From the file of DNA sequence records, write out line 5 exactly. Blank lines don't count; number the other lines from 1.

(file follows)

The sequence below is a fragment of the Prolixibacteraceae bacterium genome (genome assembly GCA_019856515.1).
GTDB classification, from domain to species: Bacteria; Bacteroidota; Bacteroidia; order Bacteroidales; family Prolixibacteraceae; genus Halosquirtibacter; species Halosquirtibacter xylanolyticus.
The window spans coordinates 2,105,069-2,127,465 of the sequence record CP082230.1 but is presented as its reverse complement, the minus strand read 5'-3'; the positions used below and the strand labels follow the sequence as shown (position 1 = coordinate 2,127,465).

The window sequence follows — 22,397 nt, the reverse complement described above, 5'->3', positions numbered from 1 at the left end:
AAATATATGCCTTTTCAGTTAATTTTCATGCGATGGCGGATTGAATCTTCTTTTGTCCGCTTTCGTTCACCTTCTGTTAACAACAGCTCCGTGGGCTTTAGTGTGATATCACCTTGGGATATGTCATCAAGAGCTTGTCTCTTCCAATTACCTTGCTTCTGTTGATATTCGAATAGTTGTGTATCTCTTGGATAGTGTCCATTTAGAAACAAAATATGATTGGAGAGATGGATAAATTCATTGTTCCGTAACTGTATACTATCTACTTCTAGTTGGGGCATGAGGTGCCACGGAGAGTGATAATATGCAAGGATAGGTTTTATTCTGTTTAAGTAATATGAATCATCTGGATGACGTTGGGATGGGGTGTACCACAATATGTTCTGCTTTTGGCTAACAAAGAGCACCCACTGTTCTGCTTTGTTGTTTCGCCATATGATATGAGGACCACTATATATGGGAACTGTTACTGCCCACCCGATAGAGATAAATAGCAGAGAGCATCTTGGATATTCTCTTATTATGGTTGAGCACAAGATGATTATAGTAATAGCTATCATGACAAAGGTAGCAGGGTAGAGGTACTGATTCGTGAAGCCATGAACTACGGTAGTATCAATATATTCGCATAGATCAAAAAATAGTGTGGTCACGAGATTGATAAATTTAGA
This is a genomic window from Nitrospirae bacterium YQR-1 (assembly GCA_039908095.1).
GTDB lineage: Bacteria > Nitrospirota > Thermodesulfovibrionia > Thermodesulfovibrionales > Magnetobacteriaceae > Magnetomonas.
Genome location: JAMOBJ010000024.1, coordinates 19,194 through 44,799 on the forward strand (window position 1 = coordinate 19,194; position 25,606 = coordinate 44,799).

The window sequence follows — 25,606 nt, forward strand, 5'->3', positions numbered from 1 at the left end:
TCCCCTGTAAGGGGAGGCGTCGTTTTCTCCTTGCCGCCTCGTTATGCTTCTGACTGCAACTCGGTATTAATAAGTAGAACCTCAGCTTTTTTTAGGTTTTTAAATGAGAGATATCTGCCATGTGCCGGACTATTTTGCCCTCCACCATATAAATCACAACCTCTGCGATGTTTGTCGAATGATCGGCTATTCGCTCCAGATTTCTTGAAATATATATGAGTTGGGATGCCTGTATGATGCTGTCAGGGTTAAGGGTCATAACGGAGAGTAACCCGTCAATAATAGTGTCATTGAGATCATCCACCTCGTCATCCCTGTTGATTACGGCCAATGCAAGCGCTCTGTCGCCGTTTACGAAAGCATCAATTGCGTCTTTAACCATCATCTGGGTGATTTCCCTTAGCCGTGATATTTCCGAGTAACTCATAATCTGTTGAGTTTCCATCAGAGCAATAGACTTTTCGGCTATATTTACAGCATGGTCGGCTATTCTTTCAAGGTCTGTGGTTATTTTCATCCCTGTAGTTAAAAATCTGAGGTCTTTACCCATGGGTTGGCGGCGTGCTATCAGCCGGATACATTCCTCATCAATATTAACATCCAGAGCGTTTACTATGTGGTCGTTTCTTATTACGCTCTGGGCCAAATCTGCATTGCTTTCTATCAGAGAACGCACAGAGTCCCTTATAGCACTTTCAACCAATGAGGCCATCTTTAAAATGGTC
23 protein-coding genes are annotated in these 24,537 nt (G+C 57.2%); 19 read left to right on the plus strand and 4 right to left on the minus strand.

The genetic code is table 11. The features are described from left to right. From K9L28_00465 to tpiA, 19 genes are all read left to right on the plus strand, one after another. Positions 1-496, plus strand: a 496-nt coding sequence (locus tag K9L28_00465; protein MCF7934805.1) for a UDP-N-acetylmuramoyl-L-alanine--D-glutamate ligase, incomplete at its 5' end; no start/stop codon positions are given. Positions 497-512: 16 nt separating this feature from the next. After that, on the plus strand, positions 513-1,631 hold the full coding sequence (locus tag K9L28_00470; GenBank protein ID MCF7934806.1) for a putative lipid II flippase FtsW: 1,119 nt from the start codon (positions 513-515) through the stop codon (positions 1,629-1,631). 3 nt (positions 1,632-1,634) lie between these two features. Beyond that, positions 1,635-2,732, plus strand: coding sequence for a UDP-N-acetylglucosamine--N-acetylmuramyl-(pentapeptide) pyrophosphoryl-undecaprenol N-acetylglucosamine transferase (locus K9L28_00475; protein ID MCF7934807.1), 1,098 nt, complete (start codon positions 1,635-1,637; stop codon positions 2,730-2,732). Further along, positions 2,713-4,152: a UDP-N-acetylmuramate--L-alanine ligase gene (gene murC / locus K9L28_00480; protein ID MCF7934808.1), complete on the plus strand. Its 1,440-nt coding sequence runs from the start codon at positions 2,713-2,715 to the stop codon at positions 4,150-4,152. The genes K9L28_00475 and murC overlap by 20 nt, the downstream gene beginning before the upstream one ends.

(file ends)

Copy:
AAATATATGCCTTTTCAGTTAATTTTCATGCGATGGCGGATTGAATCTTCTTTTGTCCGCTTTCGTTCACCTTCTGTTAACAACAGCTCCGTGGGCTTTAGTGTGATATCACCTTGGGATATGTCATCAAGAGCTTGTCTCTTCCAATTACCTTGCTTCTGTTGATATTCGAATAGTTGTGTATCTCTTGGATAGTGTCCATTTAGAAACAAAATATGATTGGAGAGATGGATAAATTCATTGTTCCGTAACTGTATACTATCTACTTCTAGTTGGGGCATGAGGTGCCACGGAGAGTGATAATATGCAAGGATAGGTTTTATTCTGTTTAAGTAATATGAATCATCTGGATGACGTTGGGATGGGGTGTACCACAATATGTTCTGCTTTTGGCTAACAAAGAGCACCCACTGTTCTGCTTTGTTGTTTCGCCATATGATATGAGGACCACTATATATGGGAACTGTTACTGCCCACCCGATAGAGATAAATAGCAGAGAGCATCTTGGATATTCTCTTATTATGGTTGAGCACAAGATGATTATAGTAATAGCTATCATGACAAAGGTAGCAGGGTAGAGGTACTGATTCGTGAAGCCATGAACTACGGTAGTATCAATATATTCGCATAGATCAAAAAATAGTGTGGTCACGAGATTGATAAATTTAGA